The Norwegian army has announced that they have begun testing the possibility of using the Oculus Rift virtual goggle system in tanks to help expand the field of view for soldiers inside. Such a system would help tank drivers navigate during battlefield operations when the hatch is down, limiting vision for those attempting to maneuver the vehicle during wartime.
The Oculus Rift was created for use as a gaming device—to provide a more immersive experience than a flat screen can allow. Adding the system to a tank means adding cameras to its front and sides and then running the video feed through a computer. The result is a virtual reality version of the area in the vicinity of the tank. One drawback to the system is that gamers have reported seasickness after extended use. Engineers at Oculus Rift are reportedly working on a fix for that problem, though it's not known how close they are to a solution. In initial tests with the system in real tanks, drivers reported being able to use the system for short periods of time before experiencing nausea. Even if the problem isn't fixed, however, it may not stop the project from going forward, as the system might only ever be used when actually engaged with an enemy—which, history suggests, would be a short lived affair. The system being tested by the army allows for 185 degrees of video feed on either side of the tank, and drivers can also look straight down directly in front of the tank to see what is being driven over.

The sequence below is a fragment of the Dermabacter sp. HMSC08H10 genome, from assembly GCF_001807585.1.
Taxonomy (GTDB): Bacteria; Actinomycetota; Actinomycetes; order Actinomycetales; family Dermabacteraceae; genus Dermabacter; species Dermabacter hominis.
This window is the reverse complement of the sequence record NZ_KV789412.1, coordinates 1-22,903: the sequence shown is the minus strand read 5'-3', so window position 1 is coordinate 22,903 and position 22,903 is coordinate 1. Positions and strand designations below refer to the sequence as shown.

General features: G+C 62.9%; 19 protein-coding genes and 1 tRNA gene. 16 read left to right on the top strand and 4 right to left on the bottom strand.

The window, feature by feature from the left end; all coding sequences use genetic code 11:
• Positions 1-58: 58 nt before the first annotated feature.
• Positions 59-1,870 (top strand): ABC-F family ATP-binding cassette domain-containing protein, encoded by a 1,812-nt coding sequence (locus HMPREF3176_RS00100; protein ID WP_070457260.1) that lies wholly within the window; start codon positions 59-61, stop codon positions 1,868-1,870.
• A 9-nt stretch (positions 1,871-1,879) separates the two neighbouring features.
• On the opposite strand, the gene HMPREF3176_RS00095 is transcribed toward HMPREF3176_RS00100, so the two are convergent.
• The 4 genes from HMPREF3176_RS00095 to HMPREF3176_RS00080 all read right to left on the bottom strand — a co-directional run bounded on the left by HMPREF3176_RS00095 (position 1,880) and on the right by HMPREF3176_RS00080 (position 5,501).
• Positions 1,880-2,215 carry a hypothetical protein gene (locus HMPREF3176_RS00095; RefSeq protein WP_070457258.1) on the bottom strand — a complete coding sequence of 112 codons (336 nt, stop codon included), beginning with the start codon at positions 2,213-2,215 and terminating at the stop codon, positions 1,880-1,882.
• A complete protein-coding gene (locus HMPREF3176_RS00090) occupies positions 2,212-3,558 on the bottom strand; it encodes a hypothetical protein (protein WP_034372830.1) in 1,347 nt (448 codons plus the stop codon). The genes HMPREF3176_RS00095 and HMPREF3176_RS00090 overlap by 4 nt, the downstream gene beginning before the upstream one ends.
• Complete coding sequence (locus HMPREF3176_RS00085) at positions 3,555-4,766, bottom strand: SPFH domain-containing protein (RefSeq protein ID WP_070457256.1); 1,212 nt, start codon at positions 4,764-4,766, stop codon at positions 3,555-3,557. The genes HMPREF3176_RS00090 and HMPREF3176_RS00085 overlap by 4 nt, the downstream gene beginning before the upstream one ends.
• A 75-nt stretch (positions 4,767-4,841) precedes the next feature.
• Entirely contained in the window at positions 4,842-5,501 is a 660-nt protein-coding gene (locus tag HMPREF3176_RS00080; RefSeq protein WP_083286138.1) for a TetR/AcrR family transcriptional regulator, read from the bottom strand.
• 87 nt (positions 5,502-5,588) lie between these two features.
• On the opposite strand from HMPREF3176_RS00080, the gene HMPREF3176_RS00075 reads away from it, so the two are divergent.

More of a concern for the army would be the vulnerability of the cameras—a problem for many advanced tank systems where cameras have been mounted outside the vehicle to provide a real-time video feed of events going on outside. It's not known how far technology has come in surmounting such obstacles but if solutions do exist, the odds are good that they are both top secret and very expensive.
In its announcement, the army noted that Oculus Rift was recently purchased by Facebook, which they see as a positive sign that the goggle system will not only be around for some time, but that it will see continual improvements, which hopefully, over time will translate to better field vision for tank drivers.
Norwegian TV station TuTV has put together a profile of the new system with an accompanying video.
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